An evangelistic campaign aiming to reach as many as three million people has begun alongside the soccer World Cup in Russia on Thursday, despite what some faith leaders say is a crackdown on evangelism in the country.
"While soccer fans around the world cross their fingers as their national teams play in the coming days, hoping for a victory, Mission Eurasia urges Christians to join their hands in prayer with a different result in mind," said Sergey Rakhuba, president of Mission Eurasia.
"We have an unprecedented opportunity in the next few weeks as Christians around the world join us in praying that God will use this campaign to reach many people with the gospel to extend his kingdom."
The month-long tournament, which began in Moscow on Thursday and will see matches take place in host cities across the country, has energized 400 churches to join Mission Eurasia's outreach efforts. They will help with the distribution of 600,000 pieces of Scripture, as well as 100,000 special-edition New Testaments with QR codes that give directions to local churches.
The ministry hopes to reach three million people as soccer fans around the world travel to Russia for the games. As many as 1,800 home Bible study groups are expected to be formed from the efforts, alongside day camps for 15,000 children.
Dmitry Lunichkin, a church pastor in St. Petersburg and coordinator for Every Home for Christ, said that Mission Eurasia, which has been equipping young Christian leaders for 30 years, is doing important work.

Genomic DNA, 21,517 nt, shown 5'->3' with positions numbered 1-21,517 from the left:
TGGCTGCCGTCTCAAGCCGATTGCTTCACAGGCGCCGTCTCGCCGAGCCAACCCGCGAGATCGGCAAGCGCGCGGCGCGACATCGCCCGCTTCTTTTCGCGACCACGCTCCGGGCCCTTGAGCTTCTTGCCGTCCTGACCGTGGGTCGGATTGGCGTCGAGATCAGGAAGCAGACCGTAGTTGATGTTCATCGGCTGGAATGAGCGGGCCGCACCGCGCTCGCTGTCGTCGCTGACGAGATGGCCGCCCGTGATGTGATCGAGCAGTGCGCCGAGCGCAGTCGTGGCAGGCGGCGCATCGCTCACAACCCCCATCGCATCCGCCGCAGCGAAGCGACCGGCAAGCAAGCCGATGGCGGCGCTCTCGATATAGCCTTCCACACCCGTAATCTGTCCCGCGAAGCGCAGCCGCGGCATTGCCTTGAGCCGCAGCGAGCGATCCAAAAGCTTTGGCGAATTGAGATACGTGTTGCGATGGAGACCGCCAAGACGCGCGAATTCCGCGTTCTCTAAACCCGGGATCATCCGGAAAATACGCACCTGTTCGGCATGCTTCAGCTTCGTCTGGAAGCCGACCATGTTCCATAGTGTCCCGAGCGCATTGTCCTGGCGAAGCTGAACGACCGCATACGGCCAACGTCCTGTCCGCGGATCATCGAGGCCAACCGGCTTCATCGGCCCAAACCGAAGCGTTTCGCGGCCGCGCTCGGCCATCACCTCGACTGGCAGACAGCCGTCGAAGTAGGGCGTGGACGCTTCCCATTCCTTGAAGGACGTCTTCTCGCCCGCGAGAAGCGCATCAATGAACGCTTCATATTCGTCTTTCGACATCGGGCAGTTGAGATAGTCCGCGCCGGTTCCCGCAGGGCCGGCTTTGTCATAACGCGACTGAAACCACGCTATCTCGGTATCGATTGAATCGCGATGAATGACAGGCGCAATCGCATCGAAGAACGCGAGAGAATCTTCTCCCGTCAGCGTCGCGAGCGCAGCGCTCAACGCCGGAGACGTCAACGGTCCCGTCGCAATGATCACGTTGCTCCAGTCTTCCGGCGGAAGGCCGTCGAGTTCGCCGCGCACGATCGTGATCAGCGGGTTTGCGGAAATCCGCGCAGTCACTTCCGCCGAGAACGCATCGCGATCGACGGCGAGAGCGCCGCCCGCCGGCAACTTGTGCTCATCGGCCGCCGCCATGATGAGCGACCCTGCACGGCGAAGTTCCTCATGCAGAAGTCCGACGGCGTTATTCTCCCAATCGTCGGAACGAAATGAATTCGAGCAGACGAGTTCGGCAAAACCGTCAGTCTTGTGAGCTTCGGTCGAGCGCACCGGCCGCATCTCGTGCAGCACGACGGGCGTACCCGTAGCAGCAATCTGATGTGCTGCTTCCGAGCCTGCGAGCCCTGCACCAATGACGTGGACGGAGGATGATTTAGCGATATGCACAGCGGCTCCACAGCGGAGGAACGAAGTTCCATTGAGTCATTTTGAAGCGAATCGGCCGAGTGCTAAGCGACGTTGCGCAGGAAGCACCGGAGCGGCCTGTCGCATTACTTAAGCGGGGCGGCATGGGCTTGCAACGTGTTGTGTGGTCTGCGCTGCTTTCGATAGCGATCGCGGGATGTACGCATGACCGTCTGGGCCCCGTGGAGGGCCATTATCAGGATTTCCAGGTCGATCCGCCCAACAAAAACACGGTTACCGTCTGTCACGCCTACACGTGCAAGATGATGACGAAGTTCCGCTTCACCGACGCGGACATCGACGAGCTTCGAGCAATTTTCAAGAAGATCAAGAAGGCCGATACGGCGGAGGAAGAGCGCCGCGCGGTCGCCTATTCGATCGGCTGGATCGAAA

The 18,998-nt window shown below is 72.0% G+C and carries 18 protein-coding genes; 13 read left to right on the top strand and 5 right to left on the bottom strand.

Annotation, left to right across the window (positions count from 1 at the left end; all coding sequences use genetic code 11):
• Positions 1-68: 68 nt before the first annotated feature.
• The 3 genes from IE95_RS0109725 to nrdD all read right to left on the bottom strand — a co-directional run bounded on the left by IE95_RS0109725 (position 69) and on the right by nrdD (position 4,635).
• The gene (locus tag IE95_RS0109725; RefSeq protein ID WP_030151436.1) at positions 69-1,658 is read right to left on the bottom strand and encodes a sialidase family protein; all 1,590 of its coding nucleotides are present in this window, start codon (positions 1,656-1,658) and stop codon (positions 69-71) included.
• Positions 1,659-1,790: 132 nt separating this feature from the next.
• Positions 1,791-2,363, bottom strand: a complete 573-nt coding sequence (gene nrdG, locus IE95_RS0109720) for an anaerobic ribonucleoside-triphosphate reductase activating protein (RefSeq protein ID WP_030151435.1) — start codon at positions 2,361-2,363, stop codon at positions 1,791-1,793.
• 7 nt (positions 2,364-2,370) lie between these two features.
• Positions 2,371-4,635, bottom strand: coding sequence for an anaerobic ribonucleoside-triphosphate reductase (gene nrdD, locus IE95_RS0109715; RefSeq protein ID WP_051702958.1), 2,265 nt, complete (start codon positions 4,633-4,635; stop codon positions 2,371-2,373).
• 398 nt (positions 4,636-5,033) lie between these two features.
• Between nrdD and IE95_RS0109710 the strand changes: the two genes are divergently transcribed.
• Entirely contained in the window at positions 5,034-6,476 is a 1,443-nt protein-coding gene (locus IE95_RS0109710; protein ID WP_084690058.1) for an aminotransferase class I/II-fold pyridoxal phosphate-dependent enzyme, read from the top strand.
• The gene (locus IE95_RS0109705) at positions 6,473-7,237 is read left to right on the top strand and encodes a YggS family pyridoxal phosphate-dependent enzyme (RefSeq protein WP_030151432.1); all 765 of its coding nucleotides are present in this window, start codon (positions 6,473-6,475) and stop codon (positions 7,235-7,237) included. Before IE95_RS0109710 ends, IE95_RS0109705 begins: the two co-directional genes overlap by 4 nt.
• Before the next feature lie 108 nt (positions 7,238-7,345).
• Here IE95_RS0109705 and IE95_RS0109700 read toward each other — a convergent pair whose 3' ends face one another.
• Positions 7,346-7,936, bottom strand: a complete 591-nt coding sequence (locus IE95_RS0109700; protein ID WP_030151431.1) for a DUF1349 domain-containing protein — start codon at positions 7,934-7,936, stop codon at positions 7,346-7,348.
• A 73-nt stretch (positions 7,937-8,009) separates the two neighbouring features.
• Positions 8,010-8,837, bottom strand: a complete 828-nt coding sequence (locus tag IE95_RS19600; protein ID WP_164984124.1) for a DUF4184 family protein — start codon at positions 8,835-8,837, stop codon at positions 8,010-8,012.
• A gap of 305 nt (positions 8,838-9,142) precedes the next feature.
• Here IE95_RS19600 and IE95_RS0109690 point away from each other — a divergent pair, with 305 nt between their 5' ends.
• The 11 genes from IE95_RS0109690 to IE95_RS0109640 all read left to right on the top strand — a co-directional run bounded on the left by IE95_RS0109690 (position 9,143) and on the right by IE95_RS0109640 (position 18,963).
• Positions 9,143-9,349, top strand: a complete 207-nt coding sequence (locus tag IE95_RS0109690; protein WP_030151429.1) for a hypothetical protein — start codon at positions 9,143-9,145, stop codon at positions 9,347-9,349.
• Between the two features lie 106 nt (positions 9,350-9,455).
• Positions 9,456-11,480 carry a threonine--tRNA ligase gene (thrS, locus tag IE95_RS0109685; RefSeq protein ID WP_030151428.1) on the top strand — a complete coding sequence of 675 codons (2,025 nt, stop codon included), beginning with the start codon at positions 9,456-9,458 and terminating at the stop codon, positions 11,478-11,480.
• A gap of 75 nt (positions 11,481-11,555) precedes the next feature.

"We are very grateful that such important evangelistic tools are being made available to us free of charge," Lunichkin said.
"Thanks to Mission Eurasia, we are sharing the living word of God with the people of our city. We believe that Christ will come one day and reveal how many people accepted Him into their hearts as a result."
Some evangelicals have raised concerns over restrictions on evangelism that President Vladimir Putin signed into law in 2016. The law has banned people from sharing their faith in any place that is not a government-sanctioned house of worship and has led to the arrest of some Christian leaders.
The Russian government has claimed that the measures are part of anti-terror efforts, but ministries have warned that they go too far.
"This new situation resembles the Soviet Union in 1929. At that time confession of faith was permitted only in church," Hannu Haukka, president of Great Commission Media Ministries, said in an interview with The Christian Post in July 2016.
"Practically speaking, we are back in the same situation. These anti-terrorist laws are some of the most restrictive laws in post-Soviet history."
Rakhuba said that Mission Eurasia's outreach will not contravene the law, but urged authorities to act with reason.
"We need people to pray that the authorities will understand that this campaign is meant to help improve the lives of Russian people and be a part of bringing positive change to the country," he stated.
"There are such great needs in Russia — from high rates of various addictions to teen suicide and other social problems."